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|Iran parliament speaker tests positive for COVID-19|
|Thu, 02 Apr 2020 12:42:27 -0400|
Iran's parliament speaker tested positive for COVID-19, state television reported Thursday, becoming the latest official to contract the disease in the hard hit country. Ali Larijani "was tested for coronavirus after showing certain symptoms, and as the result was positive, he is currently in quarantine and undergoing treatment," the report said. Larijani, 62, is close to the Iranian leadership and president and was re-elected in 2016 for a second term as parliament speaker.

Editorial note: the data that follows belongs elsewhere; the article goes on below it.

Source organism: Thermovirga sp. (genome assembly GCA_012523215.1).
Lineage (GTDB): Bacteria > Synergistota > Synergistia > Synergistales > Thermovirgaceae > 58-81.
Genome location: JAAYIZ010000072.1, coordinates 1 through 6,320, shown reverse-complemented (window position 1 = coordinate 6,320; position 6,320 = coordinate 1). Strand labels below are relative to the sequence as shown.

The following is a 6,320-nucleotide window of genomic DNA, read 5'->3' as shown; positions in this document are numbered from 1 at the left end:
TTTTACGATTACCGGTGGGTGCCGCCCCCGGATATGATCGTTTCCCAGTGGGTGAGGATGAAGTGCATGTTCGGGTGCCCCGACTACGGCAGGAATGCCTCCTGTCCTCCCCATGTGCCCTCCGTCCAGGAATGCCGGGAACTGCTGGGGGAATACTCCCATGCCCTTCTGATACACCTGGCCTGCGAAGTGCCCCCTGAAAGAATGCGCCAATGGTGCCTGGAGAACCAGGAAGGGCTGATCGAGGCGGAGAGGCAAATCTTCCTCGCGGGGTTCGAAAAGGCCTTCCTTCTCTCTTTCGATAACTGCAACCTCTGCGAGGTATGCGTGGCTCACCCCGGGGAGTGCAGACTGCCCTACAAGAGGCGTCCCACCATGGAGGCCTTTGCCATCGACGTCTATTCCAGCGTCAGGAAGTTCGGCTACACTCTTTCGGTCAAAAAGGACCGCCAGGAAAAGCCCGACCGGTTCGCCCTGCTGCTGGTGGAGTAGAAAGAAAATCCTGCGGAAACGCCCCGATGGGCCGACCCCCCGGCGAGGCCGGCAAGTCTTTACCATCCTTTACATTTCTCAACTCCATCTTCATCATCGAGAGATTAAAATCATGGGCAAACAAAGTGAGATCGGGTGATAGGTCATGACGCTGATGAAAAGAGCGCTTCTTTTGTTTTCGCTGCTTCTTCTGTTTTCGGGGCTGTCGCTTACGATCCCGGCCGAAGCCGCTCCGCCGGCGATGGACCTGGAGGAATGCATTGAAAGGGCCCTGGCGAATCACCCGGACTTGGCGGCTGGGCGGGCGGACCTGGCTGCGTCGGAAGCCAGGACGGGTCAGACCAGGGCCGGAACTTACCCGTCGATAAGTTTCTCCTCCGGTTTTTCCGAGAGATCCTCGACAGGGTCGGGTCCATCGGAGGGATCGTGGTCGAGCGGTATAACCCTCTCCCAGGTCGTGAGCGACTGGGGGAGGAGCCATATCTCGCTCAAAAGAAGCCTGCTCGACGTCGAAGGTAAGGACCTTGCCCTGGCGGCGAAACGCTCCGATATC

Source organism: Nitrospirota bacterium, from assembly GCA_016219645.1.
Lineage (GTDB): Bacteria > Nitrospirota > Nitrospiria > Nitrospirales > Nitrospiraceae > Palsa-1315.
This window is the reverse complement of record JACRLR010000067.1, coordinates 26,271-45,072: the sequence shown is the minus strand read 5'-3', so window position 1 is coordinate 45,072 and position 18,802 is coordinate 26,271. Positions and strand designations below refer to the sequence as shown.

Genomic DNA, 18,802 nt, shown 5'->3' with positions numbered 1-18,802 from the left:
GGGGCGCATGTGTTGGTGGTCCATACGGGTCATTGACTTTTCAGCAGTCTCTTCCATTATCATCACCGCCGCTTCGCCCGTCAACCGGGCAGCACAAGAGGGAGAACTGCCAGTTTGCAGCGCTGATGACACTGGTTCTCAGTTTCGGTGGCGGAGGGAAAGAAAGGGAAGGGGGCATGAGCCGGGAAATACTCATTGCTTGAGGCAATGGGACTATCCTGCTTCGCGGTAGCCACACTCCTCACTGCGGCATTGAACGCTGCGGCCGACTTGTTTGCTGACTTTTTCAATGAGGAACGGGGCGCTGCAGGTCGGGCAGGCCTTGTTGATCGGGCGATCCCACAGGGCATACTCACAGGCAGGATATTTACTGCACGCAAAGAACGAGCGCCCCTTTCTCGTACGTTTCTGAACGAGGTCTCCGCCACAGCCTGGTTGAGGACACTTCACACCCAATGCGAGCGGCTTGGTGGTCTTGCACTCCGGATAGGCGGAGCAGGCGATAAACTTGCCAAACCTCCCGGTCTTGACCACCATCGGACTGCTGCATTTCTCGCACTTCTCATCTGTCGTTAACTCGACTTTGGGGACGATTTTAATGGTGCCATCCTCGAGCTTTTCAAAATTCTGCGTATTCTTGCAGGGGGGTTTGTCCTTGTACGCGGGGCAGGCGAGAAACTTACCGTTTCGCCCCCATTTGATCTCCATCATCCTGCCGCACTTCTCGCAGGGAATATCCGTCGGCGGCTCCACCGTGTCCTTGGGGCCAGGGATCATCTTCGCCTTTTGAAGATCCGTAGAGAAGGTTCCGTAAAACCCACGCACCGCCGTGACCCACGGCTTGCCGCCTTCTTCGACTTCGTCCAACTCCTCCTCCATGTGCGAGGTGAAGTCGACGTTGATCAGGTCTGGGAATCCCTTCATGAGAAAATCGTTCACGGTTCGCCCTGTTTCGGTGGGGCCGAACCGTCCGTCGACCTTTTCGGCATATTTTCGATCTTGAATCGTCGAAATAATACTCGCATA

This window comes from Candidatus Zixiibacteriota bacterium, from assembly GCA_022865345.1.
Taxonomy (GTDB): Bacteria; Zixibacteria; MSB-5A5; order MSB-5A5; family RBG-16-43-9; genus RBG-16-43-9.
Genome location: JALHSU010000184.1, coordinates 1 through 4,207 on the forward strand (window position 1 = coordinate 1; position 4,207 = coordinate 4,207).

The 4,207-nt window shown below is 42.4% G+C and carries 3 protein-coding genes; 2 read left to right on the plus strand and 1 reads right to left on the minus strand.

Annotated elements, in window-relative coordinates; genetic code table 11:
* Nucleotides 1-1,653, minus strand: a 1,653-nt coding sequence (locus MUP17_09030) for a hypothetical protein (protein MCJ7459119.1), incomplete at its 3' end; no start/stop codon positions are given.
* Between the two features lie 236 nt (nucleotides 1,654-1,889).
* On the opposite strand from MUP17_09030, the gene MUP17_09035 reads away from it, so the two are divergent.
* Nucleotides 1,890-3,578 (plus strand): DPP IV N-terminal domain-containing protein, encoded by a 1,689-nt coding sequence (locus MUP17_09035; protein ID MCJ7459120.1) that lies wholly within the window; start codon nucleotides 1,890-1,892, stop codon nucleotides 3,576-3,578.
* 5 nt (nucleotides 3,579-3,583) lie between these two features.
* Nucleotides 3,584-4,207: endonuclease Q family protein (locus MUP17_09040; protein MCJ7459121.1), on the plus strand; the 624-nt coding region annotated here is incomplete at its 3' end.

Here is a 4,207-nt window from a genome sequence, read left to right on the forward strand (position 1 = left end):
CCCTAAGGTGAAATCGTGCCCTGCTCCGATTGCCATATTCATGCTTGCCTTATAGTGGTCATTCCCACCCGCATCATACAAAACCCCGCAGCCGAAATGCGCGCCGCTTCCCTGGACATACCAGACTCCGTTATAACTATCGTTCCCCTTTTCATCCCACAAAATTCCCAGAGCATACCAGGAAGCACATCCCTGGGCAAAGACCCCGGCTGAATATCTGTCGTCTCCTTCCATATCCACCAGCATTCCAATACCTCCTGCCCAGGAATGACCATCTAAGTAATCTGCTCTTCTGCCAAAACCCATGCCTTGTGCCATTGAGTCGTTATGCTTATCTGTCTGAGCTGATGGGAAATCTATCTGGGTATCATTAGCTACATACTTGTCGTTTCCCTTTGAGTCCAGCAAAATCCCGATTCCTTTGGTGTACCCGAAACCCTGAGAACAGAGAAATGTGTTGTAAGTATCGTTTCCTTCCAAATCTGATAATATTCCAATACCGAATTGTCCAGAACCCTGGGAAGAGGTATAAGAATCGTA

|Democrats Delay Convention; Italy Infections Slow: Virus Update|
|Thu, 02 Apr 2020 12:29:10 -0400|